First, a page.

How is a French ‘carte de résident’ different to a ‘carte de séjour’?

We explain the three 10-year resident’s cards available in France and who is eligible

All cartes de résident cost €225 and are valid for 10 years. Minimal paperwork is needed for renewal
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A resident’s card (carte de résident) in France is different from the more general term carte de séjour ('residency card') and gives the holder a more secure status.

This is mainly because the holder’s right to live in France is not dependent on conditions such as means or healthcare, or how they earn (or do not earn) a living.

Holders also no longer need an autorisation de travail work permit to hold a work contract (note we making a comparison here with ordinary cartes de séjour issued to non-EU citizens, not the special kind of 'article 50' carte de séjour that were issued to Britons living in France before Brexit).

There are three versions of these resident's cards: an ordinary carte de résident, a carte de résident de longue-durée - UE and a carte de résident permanent.

They all cost €225 and are valid for 10 years. Minimal paperwork is needed for renewal, and especially for the ‘permanent’ kind.

People who meet requirements can apply two months before a previous non-EU citizen carte de séjour expires.

Read more: 100 British and 70 Americans ordered to leave France during 2023

What level of French language?

Applicants must demonstrate a certain level of French – for example, by taking and passing a test such as the TCF (test de connaissance du français) and reaching an overall level of at least A2.

This is a ‘basic’ level, but not complete beginner in most cases.

This is set to rise to B1 (lower intermediate) level before 2026 – no more precise date has been set.

People aged 65 or above do not have to show any language skills.

Read more: French language tests harden: what changes and how to know your level

What are the three resident's cards and who can have one?

1. The ordinary carte de résident

In most cases, this is for people with family links in France.

For example, if you are married to a French person, you may initially obtain a two-year card called vie privée et familiale and then, before it expires, you can apply online for the carte de résident, as long as you meet the language requirements.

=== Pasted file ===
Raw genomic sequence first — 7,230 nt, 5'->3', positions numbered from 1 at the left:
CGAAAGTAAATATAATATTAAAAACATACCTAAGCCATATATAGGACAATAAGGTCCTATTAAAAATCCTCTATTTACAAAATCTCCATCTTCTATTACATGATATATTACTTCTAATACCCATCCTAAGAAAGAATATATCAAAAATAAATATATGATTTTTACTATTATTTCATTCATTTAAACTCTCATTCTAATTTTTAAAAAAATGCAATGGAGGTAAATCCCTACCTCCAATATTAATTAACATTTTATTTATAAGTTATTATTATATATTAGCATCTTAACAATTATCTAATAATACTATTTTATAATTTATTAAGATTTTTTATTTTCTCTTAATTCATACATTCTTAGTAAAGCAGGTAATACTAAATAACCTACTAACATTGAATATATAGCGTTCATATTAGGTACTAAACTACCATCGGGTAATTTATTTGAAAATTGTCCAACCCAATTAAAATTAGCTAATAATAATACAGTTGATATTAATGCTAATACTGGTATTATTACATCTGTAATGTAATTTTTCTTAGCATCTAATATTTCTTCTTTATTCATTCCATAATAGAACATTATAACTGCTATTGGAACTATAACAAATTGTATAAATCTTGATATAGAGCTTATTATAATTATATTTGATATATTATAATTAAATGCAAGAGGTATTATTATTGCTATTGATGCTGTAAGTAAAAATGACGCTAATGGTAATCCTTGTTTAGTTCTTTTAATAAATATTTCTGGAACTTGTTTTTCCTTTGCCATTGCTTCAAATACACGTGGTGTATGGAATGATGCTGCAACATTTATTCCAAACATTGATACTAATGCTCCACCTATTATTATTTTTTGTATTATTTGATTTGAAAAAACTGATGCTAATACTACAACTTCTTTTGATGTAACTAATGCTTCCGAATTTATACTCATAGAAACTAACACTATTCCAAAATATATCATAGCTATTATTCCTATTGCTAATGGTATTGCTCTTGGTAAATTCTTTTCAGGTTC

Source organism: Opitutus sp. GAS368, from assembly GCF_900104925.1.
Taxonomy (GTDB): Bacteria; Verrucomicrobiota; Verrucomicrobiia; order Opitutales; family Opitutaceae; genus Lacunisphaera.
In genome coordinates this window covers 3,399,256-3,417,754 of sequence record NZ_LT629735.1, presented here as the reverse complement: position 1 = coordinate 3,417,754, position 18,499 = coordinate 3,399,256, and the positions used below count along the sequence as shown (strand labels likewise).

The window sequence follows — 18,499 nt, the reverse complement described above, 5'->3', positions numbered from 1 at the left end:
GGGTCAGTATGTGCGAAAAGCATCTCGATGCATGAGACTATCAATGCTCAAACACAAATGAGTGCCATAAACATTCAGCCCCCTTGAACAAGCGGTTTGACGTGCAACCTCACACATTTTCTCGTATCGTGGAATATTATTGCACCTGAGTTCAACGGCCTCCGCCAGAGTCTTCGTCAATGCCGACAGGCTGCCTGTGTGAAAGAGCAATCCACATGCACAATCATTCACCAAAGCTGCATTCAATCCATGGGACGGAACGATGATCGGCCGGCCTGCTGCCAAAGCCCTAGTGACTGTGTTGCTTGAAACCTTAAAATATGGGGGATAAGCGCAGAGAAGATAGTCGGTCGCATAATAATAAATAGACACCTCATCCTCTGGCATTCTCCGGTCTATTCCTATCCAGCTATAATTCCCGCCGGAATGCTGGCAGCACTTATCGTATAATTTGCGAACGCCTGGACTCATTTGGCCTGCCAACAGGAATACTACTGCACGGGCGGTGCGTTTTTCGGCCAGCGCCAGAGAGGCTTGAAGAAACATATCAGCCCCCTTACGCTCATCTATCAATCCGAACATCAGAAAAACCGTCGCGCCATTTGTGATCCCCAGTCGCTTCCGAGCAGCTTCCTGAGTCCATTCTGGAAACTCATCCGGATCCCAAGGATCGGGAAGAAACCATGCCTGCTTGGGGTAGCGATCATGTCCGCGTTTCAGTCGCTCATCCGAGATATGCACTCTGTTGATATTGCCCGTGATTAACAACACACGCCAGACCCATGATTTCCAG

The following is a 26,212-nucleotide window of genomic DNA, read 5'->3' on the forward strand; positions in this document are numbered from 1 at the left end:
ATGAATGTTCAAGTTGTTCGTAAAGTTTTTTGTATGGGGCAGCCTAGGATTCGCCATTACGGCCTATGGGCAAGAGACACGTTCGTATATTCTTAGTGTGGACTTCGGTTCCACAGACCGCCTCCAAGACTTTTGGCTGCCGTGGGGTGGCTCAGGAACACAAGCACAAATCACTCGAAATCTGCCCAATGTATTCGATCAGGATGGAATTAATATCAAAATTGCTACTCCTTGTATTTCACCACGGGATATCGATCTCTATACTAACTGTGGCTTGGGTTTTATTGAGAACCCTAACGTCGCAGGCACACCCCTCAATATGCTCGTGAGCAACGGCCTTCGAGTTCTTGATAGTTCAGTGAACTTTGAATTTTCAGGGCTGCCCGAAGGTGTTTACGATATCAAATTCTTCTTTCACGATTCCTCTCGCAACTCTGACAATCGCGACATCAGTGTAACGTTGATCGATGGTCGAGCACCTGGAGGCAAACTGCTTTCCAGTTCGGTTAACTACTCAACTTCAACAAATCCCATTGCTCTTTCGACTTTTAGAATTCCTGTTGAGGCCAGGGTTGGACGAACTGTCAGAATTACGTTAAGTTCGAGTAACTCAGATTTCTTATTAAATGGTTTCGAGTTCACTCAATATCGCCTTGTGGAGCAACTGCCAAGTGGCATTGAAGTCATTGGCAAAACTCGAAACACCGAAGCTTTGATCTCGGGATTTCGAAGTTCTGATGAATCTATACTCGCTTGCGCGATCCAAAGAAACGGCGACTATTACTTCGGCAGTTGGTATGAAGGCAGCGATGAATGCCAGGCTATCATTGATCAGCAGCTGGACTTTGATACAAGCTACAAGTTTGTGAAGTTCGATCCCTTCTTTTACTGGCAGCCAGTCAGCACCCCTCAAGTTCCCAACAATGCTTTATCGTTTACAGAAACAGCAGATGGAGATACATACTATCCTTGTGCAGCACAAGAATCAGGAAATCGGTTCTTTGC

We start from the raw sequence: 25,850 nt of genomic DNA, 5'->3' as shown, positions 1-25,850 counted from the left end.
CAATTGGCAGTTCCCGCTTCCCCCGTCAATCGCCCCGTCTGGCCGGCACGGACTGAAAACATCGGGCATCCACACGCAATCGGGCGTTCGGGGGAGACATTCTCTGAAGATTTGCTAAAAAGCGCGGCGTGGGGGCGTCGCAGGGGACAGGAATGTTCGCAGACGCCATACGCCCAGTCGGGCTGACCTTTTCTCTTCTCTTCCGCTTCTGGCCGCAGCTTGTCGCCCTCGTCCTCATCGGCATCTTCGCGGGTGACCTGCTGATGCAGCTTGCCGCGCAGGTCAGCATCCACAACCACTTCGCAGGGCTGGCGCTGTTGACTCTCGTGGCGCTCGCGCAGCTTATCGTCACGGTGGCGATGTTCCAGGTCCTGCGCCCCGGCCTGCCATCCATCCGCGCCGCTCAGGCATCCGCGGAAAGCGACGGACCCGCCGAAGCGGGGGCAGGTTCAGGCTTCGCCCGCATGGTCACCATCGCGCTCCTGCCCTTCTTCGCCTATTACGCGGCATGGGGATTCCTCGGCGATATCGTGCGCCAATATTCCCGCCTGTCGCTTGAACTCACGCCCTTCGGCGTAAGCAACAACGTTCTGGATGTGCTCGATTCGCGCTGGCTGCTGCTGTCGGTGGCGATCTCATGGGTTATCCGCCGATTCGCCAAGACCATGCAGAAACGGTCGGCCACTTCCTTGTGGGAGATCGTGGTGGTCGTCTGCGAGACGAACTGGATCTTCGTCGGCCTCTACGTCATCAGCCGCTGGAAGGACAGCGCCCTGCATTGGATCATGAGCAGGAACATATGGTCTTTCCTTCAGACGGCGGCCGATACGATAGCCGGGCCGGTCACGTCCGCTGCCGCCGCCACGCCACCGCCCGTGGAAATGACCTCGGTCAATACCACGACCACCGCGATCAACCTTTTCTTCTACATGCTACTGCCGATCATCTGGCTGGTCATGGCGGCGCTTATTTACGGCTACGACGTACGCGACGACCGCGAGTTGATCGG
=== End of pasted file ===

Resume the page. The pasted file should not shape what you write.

Spouses or children of a foreign person in France who holds a resident’s card who have lived with them in France for three years can also apply.

2. The carte de résident de longue-durée - UE

This is for non-EU nationals who have lived in France, supporting themselves, with a visa/residency card for at least five years.

It allows the holder to continue to live and work in France unconditionally but also to move to some other EU countries without first obtaining a visa.

They would then apply for a residency card to remain there long-term, based on their reason for moving.

Apart from living in France and fulfilling the requirements of previous cards, including supporting yourself and having income of at least the French minimum wage and healthcare arrangements, you are asked to demonstrate ‘continuity’ of residency in France.

Apart from exceptional circumstances, you should not normally have been away for more than six months consecutively, or 10 months in total in the five-year period.

You apply to your prefecture two months before your last card’s expiry.

3. The carte de résident permanent

Holders of 10-year resident’s cards coming up for renewal can ask to change to a carte de résident permanent – a permanent resident’s card.

This gives a right to stay permanently in France unless the person is deemed to be a public danger.

It is systematically offered to people who have already had two other consecutive resident’s cards, and applicants aged over 60.

You should apply to your prefecture two months before your current card expires. The supporting documents are minimal.

It is renewable every 10 years without any conditions.

Where does the Brexit WA card fit in?

Brexit WA cards are comparable to cartes de résident as they give strong residency protections and an unconditional right to work.

Similarly to a carte de résident permanent, a 10-year WA card is renewable with light formalities.

However, as with the carte de résident de longue-durée - UE, the residency right conferred can be lost after a certain period away.

In the case of the WA card, this is five consecutive years of being away from France. For the longue-durée card, it is three consecutive years outside the EU or six consecutive years outside France.

The European Commission says there is nothing to stop British nationals living in an EU country with a Brexit WA card also applying for an additional status via the résident de longue-durée card, if they wish.

This would give a limited form of EU free movement. The EU has been discussing reinforcing and standardising the entitlements.

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